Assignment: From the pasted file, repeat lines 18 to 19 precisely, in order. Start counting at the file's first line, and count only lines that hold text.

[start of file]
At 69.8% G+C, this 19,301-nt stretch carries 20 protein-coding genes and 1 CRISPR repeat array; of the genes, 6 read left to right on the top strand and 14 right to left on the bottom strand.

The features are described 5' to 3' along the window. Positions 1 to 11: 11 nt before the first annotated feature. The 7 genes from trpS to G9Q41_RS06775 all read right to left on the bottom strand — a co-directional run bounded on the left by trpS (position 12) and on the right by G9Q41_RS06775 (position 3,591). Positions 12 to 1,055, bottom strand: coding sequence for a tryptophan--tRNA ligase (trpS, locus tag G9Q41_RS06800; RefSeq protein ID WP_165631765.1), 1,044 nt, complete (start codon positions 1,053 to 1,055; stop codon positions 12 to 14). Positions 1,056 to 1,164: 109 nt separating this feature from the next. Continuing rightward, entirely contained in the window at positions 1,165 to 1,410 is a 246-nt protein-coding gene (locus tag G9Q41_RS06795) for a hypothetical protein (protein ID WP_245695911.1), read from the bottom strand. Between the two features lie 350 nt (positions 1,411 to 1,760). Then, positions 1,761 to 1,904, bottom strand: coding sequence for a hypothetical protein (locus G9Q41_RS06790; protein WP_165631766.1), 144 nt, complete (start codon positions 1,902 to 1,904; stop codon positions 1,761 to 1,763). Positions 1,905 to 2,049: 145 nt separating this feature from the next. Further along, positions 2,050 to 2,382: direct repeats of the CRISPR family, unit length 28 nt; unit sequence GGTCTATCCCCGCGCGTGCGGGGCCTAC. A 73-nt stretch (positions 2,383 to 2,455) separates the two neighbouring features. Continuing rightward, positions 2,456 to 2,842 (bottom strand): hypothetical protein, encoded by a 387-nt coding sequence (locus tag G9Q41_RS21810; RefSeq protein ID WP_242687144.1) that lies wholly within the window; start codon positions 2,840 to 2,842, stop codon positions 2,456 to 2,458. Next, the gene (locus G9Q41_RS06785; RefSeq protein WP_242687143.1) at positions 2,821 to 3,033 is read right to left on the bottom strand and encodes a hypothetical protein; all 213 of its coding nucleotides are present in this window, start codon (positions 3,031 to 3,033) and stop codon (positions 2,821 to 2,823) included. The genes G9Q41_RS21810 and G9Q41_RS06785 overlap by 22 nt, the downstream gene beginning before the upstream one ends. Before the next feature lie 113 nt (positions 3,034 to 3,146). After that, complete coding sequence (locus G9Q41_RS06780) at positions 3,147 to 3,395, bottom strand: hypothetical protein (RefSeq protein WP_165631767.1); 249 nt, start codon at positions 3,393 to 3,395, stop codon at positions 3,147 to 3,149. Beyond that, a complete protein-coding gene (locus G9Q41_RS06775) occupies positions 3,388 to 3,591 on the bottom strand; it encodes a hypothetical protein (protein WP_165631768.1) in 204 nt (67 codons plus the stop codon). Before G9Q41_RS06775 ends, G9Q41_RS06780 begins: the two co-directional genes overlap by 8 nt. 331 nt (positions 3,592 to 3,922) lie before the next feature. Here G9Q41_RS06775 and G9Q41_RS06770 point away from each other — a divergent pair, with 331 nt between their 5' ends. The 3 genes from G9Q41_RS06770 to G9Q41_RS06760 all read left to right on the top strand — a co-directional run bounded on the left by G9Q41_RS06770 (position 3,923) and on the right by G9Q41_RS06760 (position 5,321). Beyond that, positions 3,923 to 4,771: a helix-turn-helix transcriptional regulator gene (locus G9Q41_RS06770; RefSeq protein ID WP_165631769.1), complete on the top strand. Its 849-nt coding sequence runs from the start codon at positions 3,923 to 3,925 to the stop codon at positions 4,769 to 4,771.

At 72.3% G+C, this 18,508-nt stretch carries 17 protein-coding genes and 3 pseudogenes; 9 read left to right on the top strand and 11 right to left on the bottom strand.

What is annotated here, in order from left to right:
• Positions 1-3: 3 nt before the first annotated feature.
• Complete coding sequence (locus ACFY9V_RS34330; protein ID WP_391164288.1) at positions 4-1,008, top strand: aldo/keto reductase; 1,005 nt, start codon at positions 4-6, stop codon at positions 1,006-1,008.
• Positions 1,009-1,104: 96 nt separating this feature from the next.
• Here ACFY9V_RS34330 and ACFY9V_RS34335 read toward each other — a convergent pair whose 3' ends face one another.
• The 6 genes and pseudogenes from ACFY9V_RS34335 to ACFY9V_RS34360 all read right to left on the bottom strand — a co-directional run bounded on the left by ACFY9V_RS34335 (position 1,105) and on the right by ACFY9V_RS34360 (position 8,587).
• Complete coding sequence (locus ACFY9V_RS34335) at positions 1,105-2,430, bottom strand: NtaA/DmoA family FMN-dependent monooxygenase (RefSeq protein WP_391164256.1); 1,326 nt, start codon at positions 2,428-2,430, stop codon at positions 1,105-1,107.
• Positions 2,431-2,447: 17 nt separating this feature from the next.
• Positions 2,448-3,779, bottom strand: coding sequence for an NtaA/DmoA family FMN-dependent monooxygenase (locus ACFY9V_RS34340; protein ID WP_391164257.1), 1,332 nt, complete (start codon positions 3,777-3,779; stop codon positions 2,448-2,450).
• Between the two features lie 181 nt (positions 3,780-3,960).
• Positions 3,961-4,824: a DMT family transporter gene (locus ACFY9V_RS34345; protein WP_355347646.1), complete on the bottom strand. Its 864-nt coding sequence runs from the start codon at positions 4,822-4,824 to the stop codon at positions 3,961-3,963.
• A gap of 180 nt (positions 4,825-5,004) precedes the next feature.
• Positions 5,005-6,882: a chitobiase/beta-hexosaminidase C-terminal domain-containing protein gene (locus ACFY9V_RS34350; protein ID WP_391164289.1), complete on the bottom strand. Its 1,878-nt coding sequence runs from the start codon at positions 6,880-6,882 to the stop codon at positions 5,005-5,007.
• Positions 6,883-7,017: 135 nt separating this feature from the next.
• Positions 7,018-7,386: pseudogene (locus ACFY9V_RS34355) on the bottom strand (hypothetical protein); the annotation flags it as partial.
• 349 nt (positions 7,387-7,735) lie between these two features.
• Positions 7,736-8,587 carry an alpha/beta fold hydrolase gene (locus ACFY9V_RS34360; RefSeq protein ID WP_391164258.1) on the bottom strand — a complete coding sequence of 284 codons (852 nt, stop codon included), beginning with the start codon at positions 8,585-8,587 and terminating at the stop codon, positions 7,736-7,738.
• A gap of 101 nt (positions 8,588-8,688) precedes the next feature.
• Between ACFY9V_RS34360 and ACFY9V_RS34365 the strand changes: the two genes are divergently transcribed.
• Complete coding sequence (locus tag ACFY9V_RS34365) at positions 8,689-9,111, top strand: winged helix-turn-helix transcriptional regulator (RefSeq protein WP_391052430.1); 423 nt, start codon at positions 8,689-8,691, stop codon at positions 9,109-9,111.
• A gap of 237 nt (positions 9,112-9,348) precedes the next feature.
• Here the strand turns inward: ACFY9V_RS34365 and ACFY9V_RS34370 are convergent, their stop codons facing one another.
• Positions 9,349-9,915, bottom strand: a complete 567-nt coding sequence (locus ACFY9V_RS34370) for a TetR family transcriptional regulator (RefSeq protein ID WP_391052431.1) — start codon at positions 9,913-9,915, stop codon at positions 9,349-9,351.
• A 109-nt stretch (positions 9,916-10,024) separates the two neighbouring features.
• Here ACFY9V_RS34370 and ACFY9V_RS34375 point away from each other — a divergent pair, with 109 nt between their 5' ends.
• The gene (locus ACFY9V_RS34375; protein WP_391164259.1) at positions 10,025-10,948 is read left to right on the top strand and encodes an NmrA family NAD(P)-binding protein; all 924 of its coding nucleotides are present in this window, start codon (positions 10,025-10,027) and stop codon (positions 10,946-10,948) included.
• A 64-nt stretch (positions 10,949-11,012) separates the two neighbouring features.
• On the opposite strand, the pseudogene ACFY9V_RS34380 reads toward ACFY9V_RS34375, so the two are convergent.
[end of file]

• Positions 7,018-7,386: pseudogene (locus ACFY9V_RS34355) on the bottom strand (hypothetical protein); the annotation flags it as partial.
• 349 nt (positions 7,387-7,735) lie between these two features.